“Thanks to transportation modernization legislation passed in 2021, Colorado is making sustained progress to improve our existing infrastructure so that it is safe and reliable for our residents and visitors,” Thatcher said. “CDOT recently worked with the Colorado Transportation Commission to address the sections of interstate in most urgent need of attention.”

One area of local interest for Garfield County is nine miles of Interstate 70 from Silt to Rifle to replace Diamond Grind with Slab at an estimated cost of $12 million.

“We are taking further steps to deal with stretches of road that suffered the most from an especially cold and snowy winter,” she said.

The Gov. Jared Polis Administration did invest $45 million this year to restore roads after the harsh winter.

Bridge Joints

Musser said he is also concerned that he never sees CDOT working on highway bridge joints each year like he does in the other mountainous states, while Thatcher said that bridge joints are all made with different designs and materials, making it hard to compare them from state to state.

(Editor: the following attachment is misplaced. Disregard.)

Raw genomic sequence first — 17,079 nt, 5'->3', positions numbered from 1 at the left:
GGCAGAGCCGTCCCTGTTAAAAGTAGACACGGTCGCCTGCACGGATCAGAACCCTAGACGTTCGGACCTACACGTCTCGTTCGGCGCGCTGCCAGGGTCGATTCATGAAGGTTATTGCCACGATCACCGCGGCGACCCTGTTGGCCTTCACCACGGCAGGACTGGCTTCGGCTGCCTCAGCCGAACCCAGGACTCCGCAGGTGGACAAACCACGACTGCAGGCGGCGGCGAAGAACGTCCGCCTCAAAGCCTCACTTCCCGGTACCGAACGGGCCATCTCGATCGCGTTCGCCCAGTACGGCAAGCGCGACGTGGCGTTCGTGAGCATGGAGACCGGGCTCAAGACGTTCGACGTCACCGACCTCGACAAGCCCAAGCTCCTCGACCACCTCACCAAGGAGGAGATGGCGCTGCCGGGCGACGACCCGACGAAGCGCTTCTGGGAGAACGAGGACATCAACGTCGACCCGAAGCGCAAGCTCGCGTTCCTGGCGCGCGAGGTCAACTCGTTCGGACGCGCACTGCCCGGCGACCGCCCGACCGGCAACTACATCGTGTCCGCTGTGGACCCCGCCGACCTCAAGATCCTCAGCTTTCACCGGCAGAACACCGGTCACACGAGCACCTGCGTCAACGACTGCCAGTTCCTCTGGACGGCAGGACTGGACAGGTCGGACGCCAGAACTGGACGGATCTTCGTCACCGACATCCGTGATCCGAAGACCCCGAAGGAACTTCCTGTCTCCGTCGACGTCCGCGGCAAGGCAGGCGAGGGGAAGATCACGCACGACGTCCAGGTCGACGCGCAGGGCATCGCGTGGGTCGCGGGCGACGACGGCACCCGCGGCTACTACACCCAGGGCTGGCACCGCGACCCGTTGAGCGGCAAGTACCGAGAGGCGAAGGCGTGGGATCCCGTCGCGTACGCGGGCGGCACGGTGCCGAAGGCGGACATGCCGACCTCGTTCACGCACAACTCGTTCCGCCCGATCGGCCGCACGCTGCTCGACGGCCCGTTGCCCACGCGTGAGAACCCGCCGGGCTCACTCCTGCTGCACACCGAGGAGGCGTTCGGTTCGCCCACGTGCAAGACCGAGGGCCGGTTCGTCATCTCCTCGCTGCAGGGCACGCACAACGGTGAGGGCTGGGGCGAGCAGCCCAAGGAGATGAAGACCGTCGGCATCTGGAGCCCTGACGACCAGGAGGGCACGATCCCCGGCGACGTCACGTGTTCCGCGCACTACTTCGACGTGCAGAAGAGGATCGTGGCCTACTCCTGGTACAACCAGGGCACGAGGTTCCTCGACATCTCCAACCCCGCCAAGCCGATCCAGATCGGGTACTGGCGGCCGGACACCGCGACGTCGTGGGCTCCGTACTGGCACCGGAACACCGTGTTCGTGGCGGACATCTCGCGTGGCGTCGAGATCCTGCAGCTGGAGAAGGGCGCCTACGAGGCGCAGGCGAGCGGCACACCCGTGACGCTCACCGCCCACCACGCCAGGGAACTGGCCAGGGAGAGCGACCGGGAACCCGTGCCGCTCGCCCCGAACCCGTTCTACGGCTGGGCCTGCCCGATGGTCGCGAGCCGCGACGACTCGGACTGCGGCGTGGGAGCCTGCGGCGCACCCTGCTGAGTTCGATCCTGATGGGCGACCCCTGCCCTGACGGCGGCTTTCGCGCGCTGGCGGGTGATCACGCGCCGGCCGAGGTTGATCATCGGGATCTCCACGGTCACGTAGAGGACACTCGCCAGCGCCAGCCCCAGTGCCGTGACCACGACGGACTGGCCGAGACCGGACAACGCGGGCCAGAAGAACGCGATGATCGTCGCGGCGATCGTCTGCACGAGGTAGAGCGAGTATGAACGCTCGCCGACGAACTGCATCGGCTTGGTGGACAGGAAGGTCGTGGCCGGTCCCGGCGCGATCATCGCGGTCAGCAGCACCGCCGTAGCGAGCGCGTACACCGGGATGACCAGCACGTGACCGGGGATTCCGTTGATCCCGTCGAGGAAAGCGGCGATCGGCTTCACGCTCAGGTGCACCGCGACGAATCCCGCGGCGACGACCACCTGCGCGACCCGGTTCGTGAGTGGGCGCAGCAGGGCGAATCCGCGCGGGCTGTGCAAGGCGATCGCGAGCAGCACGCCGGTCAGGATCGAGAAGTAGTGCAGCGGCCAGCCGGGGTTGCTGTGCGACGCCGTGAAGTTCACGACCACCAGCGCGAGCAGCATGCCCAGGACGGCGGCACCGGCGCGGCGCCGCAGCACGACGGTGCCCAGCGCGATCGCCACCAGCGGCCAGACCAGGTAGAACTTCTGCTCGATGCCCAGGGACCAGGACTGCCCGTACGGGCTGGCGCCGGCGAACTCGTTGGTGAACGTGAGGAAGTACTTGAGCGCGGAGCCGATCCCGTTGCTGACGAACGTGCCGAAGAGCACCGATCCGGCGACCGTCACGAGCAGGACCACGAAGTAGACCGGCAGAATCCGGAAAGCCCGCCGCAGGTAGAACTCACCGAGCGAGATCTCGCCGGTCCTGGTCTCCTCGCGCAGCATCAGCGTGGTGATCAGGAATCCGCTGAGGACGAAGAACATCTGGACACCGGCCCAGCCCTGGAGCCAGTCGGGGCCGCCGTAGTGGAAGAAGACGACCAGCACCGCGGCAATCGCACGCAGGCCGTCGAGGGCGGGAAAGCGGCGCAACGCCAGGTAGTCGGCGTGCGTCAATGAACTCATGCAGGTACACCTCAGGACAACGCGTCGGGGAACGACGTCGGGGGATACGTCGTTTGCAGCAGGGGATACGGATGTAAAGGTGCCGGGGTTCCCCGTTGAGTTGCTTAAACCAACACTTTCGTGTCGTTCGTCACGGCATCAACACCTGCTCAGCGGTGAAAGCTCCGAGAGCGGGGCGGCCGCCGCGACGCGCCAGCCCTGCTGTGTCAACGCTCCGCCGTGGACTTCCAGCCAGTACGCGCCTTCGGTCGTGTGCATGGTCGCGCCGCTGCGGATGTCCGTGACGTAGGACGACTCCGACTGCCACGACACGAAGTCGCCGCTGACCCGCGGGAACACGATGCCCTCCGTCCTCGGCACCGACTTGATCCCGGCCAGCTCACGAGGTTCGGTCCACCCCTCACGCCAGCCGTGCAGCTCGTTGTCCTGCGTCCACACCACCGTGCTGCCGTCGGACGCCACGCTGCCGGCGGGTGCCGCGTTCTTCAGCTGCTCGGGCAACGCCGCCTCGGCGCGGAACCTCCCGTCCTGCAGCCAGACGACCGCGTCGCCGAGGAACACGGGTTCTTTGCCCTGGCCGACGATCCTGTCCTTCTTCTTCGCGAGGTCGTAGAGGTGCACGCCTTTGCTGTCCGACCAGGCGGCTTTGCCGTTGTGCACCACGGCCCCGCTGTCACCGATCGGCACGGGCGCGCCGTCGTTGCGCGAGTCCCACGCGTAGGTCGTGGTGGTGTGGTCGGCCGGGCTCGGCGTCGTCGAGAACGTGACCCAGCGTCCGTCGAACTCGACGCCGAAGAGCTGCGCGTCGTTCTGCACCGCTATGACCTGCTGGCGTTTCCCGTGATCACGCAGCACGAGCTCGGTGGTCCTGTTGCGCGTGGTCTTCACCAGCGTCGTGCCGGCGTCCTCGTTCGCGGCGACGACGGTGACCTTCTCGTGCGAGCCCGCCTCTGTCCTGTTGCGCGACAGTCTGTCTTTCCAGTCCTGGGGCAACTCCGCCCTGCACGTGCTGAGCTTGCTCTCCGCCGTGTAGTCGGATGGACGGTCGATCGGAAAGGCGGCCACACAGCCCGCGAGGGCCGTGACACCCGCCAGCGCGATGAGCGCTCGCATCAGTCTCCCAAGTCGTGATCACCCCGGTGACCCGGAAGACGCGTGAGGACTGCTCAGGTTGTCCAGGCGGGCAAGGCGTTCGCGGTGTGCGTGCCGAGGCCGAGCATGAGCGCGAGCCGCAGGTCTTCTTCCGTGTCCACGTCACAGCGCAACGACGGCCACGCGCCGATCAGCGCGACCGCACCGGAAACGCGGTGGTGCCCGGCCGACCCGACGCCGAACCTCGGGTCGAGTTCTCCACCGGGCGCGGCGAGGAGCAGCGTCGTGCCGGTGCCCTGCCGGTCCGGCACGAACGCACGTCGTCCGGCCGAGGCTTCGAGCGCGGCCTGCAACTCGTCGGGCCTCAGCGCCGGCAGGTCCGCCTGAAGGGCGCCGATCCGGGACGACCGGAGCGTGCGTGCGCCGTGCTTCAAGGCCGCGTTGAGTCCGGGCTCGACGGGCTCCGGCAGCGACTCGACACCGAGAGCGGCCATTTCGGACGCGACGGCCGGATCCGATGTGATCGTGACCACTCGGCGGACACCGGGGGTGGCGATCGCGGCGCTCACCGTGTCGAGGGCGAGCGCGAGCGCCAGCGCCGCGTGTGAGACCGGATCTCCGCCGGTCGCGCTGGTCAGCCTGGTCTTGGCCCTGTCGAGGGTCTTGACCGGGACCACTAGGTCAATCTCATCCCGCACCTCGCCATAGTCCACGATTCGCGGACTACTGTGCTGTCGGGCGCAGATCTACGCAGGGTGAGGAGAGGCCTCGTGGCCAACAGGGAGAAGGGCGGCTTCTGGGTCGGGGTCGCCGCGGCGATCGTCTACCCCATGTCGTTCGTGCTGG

Some of the worst sections of the highway system that Musser encounters are bridge joints, especially on the Western Slope, he said. 

“They are also subjected to different kinds of traffic and weather,” Thatcher said. “With these factors in mind, bridge joints can last from three years to more than 30 years. Bridges are inspected every two years to evaluate the condition of each bridge. The entire structure is inspected, which includes the bridge joints. CDOT must plan and alert the traveling public to prepare for traffic impacts when bridge joints are replaced.”

Musser said he is completely fed up with Colorado road infrastructure, and he thinks CDOT chooses to blame everyone else for road issues instead of taking responsibility. He said he’ll be moving out of the state soon and doesn’t want to come back. 

“I’m done supplying the state with goods and putting my life at risk,” he said.

This story is from Post Independent.